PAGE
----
Rajiv Ranjan – Chairman (Micro clusters development council of India, employment generation council, MSME council) Member NGC (AIMO)
February 9: This year’s Union Budget FY 2022–2023 of the Government of India has not only brought focus on digitalising finance and the finance sector but has also taken the public sphere by storm. The budget has used “Digital India” as a pillar to bring in inclusion and to build a robust economy in the long term. Some of the key highlights that cut into the finance and digital-finance space include:
The budget proposal mentions that the digital rupee will be introduced by the Reserve Bank of India (RBI) in FY 2022-23.
“Introduction of Central Bank Digital Currency (CBDC) will give a big boost to the digital economy. Digital currency will also lead to a more efficient and cheaper currency management system. It is, therefore, proposed to introduce Digital Rupee, using blockchain and other technologies, to be issued by the Reserve Bank of India starting 2022-23”, Finance Minister Sitharaman said.
Cryptos as assets?
Meanwhile, the government has also announced that any income from the transfer of digital assets will be taxed at the rate of 30 per cent. This will impact all profits from trading in cryptocurrency and Non-Fungible Tokens (NFTs). “No deduction in respect of any expenditure or allowance shall be allowed while computing such income except the cost of acquisition. Further, loss from the transfer of virtual digital assets cannot be set off against any other income,” she added. To capture the transaction details, the government has also provided for TDS on payment made about the transfer of virtual digital assets at the rate of 1 per cent of such consideration.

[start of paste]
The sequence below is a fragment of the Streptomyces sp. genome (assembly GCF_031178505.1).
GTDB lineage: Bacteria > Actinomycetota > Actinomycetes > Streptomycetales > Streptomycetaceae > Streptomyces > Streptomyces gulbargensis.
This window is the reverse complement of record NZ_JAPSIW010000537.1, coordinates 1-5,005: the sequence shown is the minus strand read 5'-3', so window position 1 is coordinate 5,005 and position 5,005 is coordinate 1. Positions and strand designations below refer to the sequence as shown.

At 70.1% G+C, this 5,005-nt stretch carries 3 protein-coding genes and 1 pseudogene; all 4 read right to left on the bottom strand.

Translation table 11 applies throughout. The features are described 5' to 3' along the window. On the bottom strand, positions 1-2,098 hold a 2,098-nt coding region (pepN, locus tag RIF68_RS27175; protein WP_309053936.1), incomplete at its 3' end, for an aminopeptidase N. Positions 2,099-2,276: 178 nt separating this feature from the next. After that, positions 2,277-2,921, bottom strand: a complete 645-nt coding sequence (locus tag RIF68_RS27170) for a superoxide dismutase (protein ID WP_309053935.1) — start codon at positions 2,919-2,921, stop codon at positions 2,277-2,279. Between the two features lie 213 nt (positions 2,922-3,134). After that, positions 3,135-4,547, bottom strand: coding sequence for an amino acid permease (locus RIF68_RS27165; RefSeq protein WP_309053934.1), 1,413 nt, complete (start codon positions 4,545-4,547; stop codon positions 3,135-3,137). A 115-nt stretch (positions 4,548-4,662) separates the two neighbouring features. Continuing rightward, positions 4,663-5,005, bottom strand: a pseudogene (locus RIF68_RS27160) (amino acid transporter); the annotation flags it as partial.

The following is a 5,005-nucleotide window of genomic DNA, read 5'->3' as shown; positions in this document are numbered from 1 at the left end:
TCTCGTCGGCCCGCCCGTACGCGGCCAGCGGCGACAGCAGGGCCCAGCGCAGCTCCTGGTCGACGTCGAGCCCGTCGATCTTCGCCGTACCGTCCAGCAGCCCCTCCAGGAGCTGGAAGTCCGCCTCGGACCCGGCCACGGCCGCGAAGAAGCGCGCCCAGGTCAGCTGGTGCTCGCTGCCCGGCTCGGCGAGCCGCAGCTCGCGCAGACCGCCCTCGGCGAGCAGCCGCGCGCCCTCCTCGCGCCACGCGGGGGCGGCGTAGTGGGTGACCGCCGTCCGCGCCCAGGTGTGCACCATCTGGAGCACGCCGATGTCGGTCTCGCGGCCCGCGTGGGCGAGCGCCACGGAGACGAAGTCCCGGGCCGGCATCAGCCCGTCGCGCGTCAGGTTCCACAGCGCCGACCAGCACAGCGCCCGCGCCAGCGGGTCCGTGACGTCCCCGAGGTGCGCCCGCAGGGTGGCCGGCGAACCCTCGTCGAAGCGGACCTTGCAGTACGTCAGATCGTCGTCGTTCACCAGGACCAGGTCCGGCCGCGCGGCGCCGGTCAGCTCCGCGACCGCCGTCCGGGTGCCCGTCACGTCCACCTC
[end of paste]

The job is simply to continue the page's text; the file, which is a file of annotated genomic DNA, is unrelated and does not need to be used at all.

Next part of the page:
Post offices on the core-banking system:
All the 1.5 lakh post offices in India are set to be connected to the core banking system in the FY 2022-23. This will enable financial inclusion and access to post office accounts through net banking, mobile banking, ATMs, and also provide online transfer of funds between post office accounts and bank accounts. It is worthy to mention that this proposal has its ideological genesis in the National Mission for Financial Inclusion (NMFI) of August 2014, which seeks to provide universal banking services for every unbanked household, based on the guiding principles of “banking the unbanked, securing the unsecured, funding the unfunded, and serving unserved and underserved areas”.
‘Digital banking Units’ in 75 districts by SCBs:
To mark 75 years of Indian Independence, 75 Digital banking units will be set up in 75 districts of the country by the Scheduled Commercial Banks (SCBs). This would push ahead financial inclusion, and the banks might see improved access to liabilities pools from newer consumer sources in those geographies.
Tax holiday extension for start-ups:
Eligible start-ups established before 31 March 2022 had been provided with a tax incentive for three consecutive years out of 10 years from incorporation. Now that eligibility has been extended to those eligible startups established before 31 March 2023.
Gift City: India’s first and only financial services centre: